Tips on Fragrances for Men

(First published on QUORA,

Most men have a skin chemistry that works well with woody, spicy and/or green fragrances. An authentic sandalwood base, for example, smells great on just about everyone. Oud, while very expensive, is another exotic, memorable base note.

Two caveats here: the top and middle notes will change the overall scent dramatically, so you will need to test your sample over time on your own skin. While some men do well with a citrus-style formulation (i.e. sandalwood/verbena/bergamot/lime), others will get a very masculine balance with sandalwood or oud, rose, basil, and lavender, due to their own natural musky pheromones. True oud-based formulas are usually more expensive and difficult to find. Be careful with patchouli; while it is a long-lasting base note on the less expensive end, it was so overused in the 60s and 70s that most people have a distinctive subconscious response to the aroma. Other ingredients, such as ambergris (originally the aged vomit of vulnerable sperm whales), or civet (from feline scent glands), are so rare in nature that if you see them listed, you have fancy chemistry, not the real thing.

Second caveat: if you are not prepared to pay for the real essences, which are expensive, I would recommend no scent at all–or make your own aftershave splash. Should you invest in the real thing, remember that a little bit goes a L-O-N-G way. Chemical substitutes are obviously synthetic, degrade unpredictably, and are usually too strong (you know that “Aargh, who put on so much cologne?” feeling that crinkles your nose in elevators or nauseates in airplanes?)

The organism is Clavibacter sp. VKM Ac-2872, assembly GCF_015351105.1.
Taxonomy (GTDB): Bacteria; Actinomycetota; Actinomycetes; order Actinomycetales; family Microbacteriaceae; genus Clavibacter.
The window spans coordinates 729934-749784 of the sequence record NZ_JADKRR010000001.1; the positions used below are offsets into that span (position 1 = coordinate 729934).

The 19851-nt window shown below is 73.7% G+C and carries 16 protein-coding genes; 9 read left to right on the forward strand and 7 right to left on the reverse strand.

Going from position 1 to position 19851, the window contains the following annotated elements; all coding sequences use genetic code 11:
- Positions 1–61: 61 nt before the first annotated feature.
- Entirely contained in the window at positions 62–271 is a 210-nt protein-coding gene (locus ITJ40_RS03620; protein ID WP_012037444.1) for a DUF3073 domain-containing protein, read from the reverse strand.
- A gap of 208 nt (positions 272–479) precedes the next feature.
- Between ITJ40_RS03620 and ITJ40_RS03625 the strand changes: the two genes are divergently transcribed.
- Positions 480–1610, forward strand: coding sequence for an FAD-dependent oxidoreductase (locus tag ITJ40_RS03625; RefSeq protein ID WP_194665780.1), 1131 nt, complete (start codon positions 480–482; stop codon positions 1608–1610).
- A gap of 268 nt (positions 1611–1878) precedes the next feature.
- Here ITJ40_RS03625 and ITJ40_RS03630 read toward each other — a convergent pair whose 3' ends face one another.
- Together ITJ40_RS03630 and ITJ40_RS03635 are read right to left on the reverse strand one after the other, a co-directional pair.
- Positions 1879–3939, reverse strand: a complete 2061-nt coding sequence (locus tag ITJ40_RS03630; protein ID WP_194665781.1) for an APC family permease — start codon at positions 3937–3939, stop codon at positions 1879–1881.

So if you can’t afford $150 for a bottle of cologne, never fear! Believe it or not, scientific research has repeatedly shown that women are drawn to the clean scent of “underarm odor.” We’re not talking about stressed-out, no-sleep, hangover BO, just your natural daily scent. Stress produces sweat-byproducts very appealing to bacteria, so your daily meditation helps in more ways than you might imagine.

Experimenting with your own signature fragrances gives you a unique and enjoyable avocation, while improving your palate and sensitivity for tasting wines, coffee beans, teas and tisanes. Try soaking bay leaves, peppercorns, and lavender blossoms in unflavored vodka for a few days, strain, add several drops of jojoba oil, a tablespoon of witch hazel, then a few drops of one or two essential oils that appeal to you. Top off with enough water so the finished solution is just lightly scented, and pour into a spray bottle. Use your imagination and get to know the scent of “you.” Try soaking real cinnamon bark and grated nutmeg. Try a tip from a rosemary shrub topped off with lavender essential oil. Find 100% pure, undiluted, preferably organic essential oil of sandalwood, dilute, and smell how it changes during the day. If you are still getting open eyes and dilated nostrils from people nearby (who make no effort to back off!), you have a winner. Simple is better.

Another option is authentic Caribbean Bay Rum (the real stuff is simple: read the list of ingredients). It’s a perennial favorite for a reason!

Enjoy, and have fun! Just don’t stress about it. Remember, a high-quality natural soap will leave its scent residue on your skin, and many people find that the most pleasing aroma of all.

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